The Black Experience Project
The Black Experience Project
Lillie Johnson, Ontario's first Black director of public health

For more than two centuries, the Black community of the GTA has played a major role in the economic, social, and cultural life of the broader community. Today, the GTA is home to more than 400,000 individuals who self-identify as “Black,” making up approximately seven percent of the region’s population and representing the highest proportion of Blacks among any census metropolitan area and more than half of Canada’s total Black population (Statistics Canada, 2013).

The Black community is highly diverse in terms of its origins (with immigrants from 130 countries and roots in Africa, the Caribbean, Latin America, and North America), demographic makeup, language, subculture, and socio-economic status.

This community has made substantial contributions to the growth and success of the region, but has also experienced economic, educational, social, and political disparities that continue to this day.

Disparities and Challenges

There are longstanding challenges facing the community that are not similarly experienced by most other immigrant or ethnic communities in the GTA.

Lincoln Alexander, Canada's 1st black MP
Lincoln Alexander, Canada's first Black Member of Parliament

While there have been numerous success stories in all sectors, it has been well documented that Blacks, compared with the non-Black population, earn less income, have higher rates of unemployment, suffer poorer health outcomes, and are more likely to be victims of violence (Attewell, Kasinitz, & Dunn, 2010; Brooks, 2009; Nestel, 2012; Wortley & Tanner, 2004).

The Review of the Roots of Violence Commission (Hon. Roy McMurtry and Alvin Curling) was one in a long series of reports that focused on these challenges, concluding that:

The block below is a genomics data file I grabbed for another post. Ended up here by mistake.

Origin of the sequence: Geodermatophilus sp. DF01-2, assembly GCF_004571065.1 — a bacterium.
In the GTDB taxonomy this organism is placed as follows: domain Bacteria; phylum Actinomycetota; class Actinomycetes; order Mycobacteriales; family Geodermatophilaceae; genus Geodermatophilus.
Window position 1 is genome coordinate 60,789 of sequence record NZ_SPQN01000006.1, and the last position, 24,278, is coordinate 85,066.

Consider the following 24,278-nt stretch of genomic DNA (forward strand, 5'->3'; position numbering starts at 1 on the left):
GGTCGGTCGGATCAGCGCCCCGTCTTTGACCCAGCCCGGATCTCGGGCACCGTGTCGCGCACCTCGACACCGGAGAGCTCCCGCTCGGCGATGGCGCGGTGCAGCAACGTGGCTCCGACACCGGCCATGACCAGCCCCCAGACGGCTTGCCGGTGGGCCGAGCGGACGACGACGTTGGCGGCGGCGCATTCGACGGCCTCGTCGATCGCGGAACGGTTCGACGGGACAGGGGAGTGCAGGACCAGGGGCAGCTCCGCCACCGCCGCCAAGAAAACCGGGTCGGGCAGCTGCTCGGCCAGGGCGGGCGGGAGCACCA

When poverty is racialized, and then ghettoized and associated with violence, the potential for stigmatization of specific groups is high. The very serious problems being encountered in neighbourhoods characterized by severe, concentrated and growing disadvantage are not being addressed … because Ontario has not placed an adequate focus on these concentrations of disadvantage despite the very serious threat they pose to the province’s social fabric.

While these problems and challenges have attracted considerable attention, the trailblazing achievements and contributions of the Black community to politics, law, business, sport, arts, research, education, community, and other sectors are less well-known, and the factors shaping success are seldom considered.

In the House of Commons in 2008, when Black History Month was unanimously declared, Senator Donald Oliver asked that "the Senate take note of the important contribution of Black Canadians to the settlement, growth and development of Canada, the diversity of the Black community in Canada and its importance to the history of this country."

A Deeper Understanding is Needed

The economic and social statistics currently available simply do not tell the whole story. The representations of the Black community in the media and general perceptions of the community are often distorted, and narratives of success are seldom heard.

A woman takes notes at a workshop

A deeper, more nuanced understanding of the issues and experiences of the Black community is necessary in order to address systemic barriers and stereotypes, as well as to move forward.

Giving voice to the experiences of the Black community residing in the GTA is sorely needed to draw attention to the full range of contributions, challenges, opportunities, capacity, and resiliency of its members. Specific gaps that need to be addressed include:

  1. Deepening the understanding of the lived experience of being “black” in the GTA, which research shows is different than other racialized minorities;
  2. Recognizing the diversity that characterizes the Black community and the range of its members’ experiences (given the intersectionality, for example, with socio-economic status, gender, ethnic origin and age);
  3. Deepening our understanding of the challenges that have been well-documented, but also identifying the successes and opportunities which tend to be neglected; and
  4. Contributing to the process for building community and evidence-based action.

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